The full 29 page PDF announcement can be viewed in full at this link.
What is the essence of the deal?
In return for a cash lump sum of £5.4million, Vong Pech will get 21.64% of Birmingham City PLC and 25% of Birmingham City FC. This, in addition to the 25.63% stake he holds in the company via another BVI vehicle, Ever Depot, will make Vong Pech the largest shareholder in the club above Paul Suen Cho Hung.
BCFC owe a lot of money to BSH – £110.6M as of 31 August 2020, so as part of the deal 21.64% of that debt will be owed to Vong Pech instead – about £23.9M. Should Blues borrow more money by the time deal is approved by shareholders, Vong Pech will have to stump up some extra cash in proportion to that debt.
As part of the deal, Vong Pech has agreed to a few extra details.
Firstly, he will be allowed to appoint one of the five directors to the BCFC board. My opinion is that as Jerry Yiu Chun Kong is Paul Suen’s sole man on the BCFC board, he’ll probably be the one to make way for Vong Pech’s pick.
Secondly, a strategic committee will be set up which will advise the BCFC board on a number of things from transfers and manager appointments to marketing and ticket pricing. This committee will consist of three people, of whom Vong Pech will choose two. These have already been named – a Shanghai banker by the name of Zhou Desheng, along with long time Vice President of the club, Mike Wiseman.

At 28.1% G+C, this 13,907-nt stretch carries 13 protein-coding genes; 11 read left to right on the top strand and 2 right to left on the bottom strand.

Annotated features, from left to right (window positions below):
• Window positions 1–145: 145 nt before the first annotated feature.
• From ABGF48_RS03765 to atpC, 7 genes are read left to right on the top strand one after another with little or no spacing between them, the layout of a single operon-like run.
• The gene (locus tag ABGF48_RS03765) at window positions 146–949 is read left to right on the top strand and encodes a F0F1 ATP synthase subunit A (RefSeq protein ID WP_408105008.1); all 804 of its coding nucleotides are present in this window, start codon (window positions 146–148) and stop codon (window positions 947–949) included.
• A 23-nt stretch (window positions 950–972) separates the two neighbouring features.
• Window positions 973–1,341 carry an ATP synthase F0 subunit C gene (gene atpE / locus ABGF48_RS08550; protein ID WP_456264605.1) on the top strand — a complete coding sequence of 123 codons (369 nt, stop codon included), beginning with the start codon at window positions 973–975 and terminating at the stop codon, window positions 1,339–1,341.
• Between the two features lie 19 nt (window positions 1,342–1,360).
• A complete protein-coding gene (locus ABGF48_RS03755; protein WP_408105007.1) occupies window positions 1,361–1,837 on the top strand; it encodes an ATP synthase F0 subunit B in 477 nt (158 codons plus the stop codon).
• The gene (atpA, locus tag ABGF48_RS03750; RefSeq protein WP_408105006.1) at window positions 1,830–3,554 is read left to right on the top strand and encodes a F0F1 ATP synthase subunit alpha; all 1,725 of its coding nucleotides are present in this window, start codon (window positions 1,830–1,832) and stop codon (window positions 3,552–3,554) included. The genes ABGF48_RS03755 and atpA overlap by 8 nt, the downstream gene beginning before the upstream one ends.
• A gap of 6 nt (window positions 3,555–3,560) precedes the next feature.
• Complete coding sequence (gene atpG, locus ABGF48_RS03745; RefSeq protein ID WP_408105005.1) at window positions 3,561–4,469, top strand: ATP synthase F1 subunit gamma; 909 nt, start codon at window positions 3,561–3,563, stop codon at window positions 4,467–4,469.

Thirdly, a profit and loss sharing agreement has been put in place. The broad strokes of that are that if the Blues lose money in the next three years, then Vong Pech has to pay compensation to BSH for their share of the loss (75%) within 30 days of BSH demanding it. This figure is capped at £25M per season.
However, if the club goes up to the Premier League, then BSH will pay Vong Pech an annual bonus equivalent to 75% of the net profit made, to a maximum of £30M per year.
How does selling the loan work?
With the club being valued at just £22M, and with a huge loan of £110.6M to BSH hanging around the club’s metaphorical neck, there had to be a bit of a sweetener in the deal to make this right for Vong Pech.
What BSH have agreed to is to hive off a proportion of the money which is owed to BSH equivalent to the size of the stake Vong Pech is buying.
This means that when the deal is done, the club will owe BSH £86.7M and Vong Pech £23.9M directly.
This scares me, as we only have to look at Wigan recently to see how a new owner can come in and demand a loan to be paid off instantly. However, I don’t think that could happen in the short term as it would affect Vong Pech’s shareholding in BSH negatively.
I’m also curious as to how it will it affect things going forwards. At this moment in time, BSH loans money to BCFC for cashflow and things like that. With a new investor, will Blues go to Vong Pech instead for the money?
Who is Vong Pech anyway? Is he minted?
I wrote a bit about Vong Pech back in 2018, and I’ll be honest, I don’t know much more about him since then.
While Vong Pech holds a Cambodian passport, I can confirm that he was born in China. He is listed as a director of a large number of companies in Cambodia, with some having connections to an individual named Wan Sokha, which I believe is an alias of the elusive Mr King, Wang Yaohui. There are also connections to people connected to the Cambodian Government such as Sopheap Choeung. I made an episode of my vlog where I’ve talked about those connections, which you can watch at the above link.